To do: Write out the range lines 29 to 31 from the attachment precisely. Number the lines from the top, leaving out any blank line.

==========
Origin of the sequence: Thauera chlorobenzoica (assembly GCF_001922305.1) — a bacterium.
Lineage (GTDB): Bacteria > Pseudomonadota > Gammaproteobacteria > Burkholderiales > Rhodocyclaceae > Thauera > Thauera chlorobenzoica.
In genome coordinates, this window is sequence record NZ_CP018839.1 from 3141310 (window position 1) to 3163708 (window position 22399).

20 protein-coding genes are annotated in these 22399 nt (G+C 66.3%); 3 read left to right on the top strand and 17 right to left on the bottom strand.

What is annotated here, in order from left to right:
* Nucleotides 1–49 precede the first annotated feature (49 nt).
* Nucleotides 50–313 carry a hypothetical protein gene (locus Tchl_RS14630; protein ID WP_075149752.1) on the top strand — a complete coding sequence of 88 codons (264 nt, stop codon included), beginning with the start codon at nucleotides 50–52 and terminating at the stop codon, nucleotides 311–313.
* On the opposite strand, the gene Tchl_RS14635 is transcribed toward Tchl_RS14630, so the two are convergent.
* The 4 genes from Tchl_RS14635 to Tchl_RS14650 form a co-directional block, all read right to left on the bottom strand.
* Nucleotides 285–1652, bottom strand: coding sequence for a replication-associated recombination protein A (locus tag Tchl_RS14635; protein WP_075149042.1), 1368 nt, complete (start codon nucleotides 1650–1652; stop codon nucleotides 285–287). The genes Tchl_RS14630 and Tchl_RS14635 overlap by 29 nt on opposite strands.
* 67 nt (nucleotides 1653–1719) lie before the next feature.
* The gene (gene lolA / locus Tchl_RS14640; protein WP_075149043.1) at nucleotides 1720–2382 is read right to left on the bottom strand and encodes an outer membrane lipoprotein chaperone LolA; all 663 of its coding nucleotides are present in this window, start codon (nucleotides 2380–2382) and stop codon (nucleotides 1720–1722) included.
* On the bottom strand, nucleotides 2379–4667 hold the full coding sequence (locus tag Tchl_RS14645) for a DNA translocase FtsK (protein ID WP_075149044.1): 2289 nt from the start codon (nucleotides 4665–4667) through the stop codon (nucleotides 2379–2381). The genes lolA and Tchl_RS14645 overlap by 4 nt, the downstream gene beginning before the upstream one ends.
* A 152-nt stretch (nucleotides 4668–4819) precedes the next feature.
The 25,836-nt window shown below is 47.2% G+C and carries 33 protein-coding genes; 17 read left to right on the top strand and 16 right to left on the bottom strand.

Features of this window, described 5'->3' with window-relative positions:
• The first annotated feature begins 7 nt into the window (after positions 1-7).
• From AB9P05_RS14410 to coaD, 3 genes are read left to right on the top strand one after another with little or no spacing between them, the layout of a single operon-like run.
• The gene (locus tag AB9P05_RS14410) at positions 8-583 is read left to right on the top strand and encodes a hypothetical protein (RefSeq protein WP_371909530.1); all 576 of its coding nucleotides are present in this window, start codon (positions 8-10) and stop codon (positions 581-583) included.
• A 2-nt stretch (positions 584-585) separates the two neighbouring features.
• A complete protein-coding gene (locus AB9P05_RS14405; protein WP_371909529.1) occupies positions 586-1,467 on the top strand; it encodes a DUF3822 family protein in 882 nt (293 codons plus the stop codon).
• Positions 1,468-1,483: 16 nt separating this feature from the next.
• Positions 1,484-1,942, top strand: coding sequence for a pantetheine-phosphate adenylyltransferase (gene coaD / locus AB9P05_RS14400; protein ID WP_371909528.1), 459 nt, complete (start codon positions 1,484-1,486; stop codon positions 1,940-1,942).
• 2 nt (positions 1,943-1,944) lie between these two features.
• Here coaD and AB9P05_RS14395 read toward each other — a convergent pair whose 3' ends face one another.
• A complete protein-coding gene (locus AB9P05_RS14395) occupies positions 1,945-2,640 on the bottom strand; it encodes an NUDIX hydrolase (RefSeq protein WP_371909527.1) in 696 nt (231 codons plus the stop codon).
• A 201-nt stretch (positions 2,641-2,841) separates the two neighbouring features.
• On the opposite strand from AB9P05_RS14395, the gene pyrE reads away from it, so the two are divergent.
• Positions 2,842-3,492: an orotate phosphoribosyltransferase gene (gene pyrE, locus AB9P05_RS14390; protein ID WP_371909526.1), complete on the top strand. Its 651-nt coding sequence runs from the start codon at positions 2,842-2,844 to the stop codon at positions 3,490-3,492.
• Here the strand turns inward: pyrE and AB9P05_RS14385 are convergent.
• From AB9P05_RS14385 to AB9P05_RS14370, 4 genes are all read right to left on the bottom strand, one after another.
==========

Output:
• Positions 2,842-3,492: an orotate phosphoribosyltransferase gene (gene pyrE, locus AB9P05_RS14390; protein ID WP_371909526.1), complete on the top strand. Its 651-nt coding sequence runs from the start codon at positions 2,842-2,844 to the stop codon at positions 3,490-3,492.
• Here the strand turns inward: pyrE and AB9P05_RS14385 are convergent.
• From AB9P05_RS14385 to AB9P05_RS14370, 4 genes are all read right to left on the bottom strand, one after another.